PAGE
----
Cubs

Mooney: Looking out for Colvin's future

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Mooney: Looking out for Colvin's future

Tuesday, Feb. 15, 2011
4:31 p.m.

By Patrick Mooney
CSNChicago.com

MESA, Ariz. Albert Pujols is baseballs biggest story. The Cubs are a big-market team that needs to fill seats and hundreds of hours of television programming. Inevitably the two will be caught in the crossfire of Internet rumors.

Already trying to shift the focus, Tony La Russa suggested Tuesday that the union will pressure Pujols to take the largest deal possible, a claim denied by the Major League Baseball Players Association. Wednesday looms as a self-imposed deadline to negotiate a contract extension.

Cubs fans can dream about stealing from the St. Louis Cardinals, but their team has more immediate issues at first base.

A serious injury to Carlos Pena would be devastating. And with Pena using Wrigley Field as a platform to launch himself back into the free-agent market, the Cubs dont have a long-term option either.

So Tyler Colvin is working out at a position that he hasnt really played since he was an undergraduate at Clemson University. Even that was in a backup role. Any hesitation manager Mike Quade may have had throwing Colvin out there near the end of last season is gone.

No backing off this year, Quade said. Youre going to see him at first base some this spring. We cant afford to get into a situation where, God forbid, something happens to Carlos. Well make sure that were protected.

Insurance policy

Quade meant to pull Colvin aside at Fitch Park on Sunday and tell him first about these plans, but couldnt locate him in time. The manager then accidentally let it slip during his media briefing, something he regretted immediately. It didnt matter.

I knew it was coming, Colvin said. Its a great idea.

The 25-year-old outfielder doesnt get caught up in any of the hype. Hed be the last person youd expect to lash out or publicly complain about a position switch. And this versatility could be good for his career, and the Cubs need to find out whether or not he can play there.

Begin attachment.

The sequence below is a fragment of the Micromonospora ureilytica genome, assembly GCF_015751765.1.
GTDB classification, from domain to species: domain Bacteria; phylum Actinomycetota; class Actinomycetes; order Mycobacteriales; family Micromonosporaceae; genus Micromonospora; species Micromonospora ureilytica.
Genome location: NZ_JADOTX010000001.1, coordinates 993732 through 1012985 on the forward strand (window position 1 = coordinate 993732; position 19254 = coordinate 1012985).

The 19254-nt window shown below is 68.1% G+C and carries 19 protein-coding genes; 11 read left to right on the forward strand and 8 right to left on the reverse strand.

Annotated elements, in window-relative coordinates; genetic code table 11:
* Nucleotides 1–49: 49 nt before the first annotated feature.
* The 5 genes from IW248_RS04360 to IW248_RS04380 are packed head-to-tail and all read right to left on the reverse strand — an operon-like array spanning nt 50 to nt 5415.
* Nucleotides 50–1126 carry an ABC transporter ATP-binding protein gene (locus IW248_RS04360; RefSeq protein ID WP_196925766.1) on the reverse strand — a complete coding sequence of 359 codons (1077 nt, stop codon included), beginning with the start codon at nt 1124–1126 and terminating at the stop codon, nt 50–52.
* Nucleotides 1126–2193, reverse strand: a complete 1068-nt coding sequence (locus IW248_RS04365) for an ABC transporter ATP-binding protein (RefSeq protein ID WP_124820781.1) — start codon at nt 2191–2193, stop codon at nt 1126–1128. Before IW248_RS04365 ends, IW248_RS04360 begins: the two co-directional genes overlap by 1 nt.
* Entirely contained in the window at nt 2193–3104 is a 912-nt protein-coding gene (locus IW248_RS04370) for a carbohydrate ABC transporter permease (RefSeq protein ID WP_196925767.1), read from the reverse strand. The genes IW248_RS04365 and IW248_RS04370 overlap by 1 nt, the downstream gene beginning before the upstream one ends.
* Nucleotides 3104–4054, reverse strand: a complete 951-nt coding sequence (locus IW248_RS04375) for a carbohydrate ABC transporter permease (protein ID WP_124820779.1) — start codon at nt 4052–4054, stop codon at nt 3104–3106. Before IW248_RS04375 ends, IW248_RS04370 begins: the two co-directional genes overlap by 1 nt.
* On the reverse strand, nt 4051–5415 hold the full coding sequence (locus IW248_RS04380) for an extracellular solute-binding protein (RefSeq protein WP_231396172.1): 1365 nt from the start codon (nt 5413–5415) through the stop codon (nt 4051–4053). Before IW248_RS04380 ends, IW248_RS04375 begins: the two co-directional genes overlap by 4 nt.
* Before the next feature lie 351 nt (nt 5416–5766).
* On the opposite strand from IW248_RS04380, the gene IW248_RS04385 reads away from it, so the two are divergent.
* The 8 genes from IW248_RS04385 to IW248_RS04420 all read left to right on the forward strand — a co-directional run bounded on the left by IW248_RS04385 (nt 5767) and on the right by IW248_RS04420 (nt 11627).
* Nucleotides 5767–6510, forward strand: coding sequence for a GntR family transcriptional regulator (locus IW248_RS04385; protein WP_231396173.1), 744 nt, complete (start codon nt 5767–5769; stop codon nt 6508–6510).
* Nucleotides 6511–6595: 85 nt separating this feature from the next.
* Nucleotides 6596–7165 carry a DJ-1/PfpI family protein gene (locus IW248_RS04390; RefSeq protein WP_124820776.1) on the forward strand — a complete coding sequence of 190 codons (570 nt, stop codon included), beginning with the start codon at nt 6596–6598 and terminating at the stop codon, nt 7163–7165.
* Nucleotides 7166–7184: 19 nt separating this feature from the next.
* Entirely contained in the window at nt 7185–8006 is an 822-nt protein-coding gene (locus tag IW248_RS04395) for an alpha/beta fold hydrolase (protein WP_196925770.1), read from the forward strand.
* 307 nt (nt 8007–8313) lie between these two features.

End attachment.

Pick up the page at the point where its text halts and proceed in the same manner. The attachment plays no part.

On Tuesday he patiently answered the same questions about the freak accident that ended his promising rookie season last September. Yes, Colvin will continue to use maple bats, the same kind that punctured his chest. No, he wont play scared.

Colvin is self-contained and typically keeps his comments serious and brief. But he did joke that the Cubs will put up a protective screen whenever he plays first base.

Im going to go about my business the same way I did last year and get ready, Colvin said. You cant ever be comfortable here. You always have to try to get better, but, yeah, I know the league a little better. (And) they know me, too.

Colvin 2.0

A first-round pedigree helped, but Colvin forced his way onto the team last spring by crushing Cactus League pitching. It became a billboard for everyone else in the organization. Brett Jackson, the 31st overall pick in the 2009 draft, certainly noticed.

He attacked (with) his work ethic and really made his strides getting to the big leagues and then making an impact, Jackson said. Colvin is a good example for us all. Thats the dream to come out to spring training and tear it up.

Jackson hit .297 with 12 homers, 66 RBI and 30 stolen bases during his first full professional season, 128 games split between Class-A Daytona and Double-A Tennessee. MLB.com has ranked the 22-year-old outfielder as the games No. 46 prospect overall.

Cubs ownership is clearly more inclined to invest in the player-development system, and its uncertain how eager the Ricketts family would be to put together the type of contract it will take to lure someone like Pujols to the North Side.

The front office has visions of Jackson and Colvin forming an outfield built on speed and athleticism. Given those expectations, Jackson was asked about nerves, and he sounded like the Cal-Berkeley kid he is, and nothing like Colvin.

You just got to get goofy and have a good time, Jackson said.

PatrickMooney is CSNChicago.com's Cubs beat writer. FollowPatrick on Twitter @CSNMooneyfor up-to-the-minute Cubs news and views.

Remember that guy? Former Cubs shortstop Ricky Gutiérrez

Remember that guy? Former Cubs shortstop Ricky Gutiérrez

Ricky Gutiérrez played in the Majors from 1993-2004. He played shortstop for the Cubs from 2000-01 and later signed with them again in June 2004. 

However, Gutiérrez never got back to the Majors with the Cubs, who sent him to the Red Sox the following month. His final Major League game was with the Red Sox on Oct. 3, 2004, the final game of the 2004 regular season; he didn’t play in the 2004 postseason. Gutiérrez was subsequently signed and released by a few other teams, including the White Sox in 2005.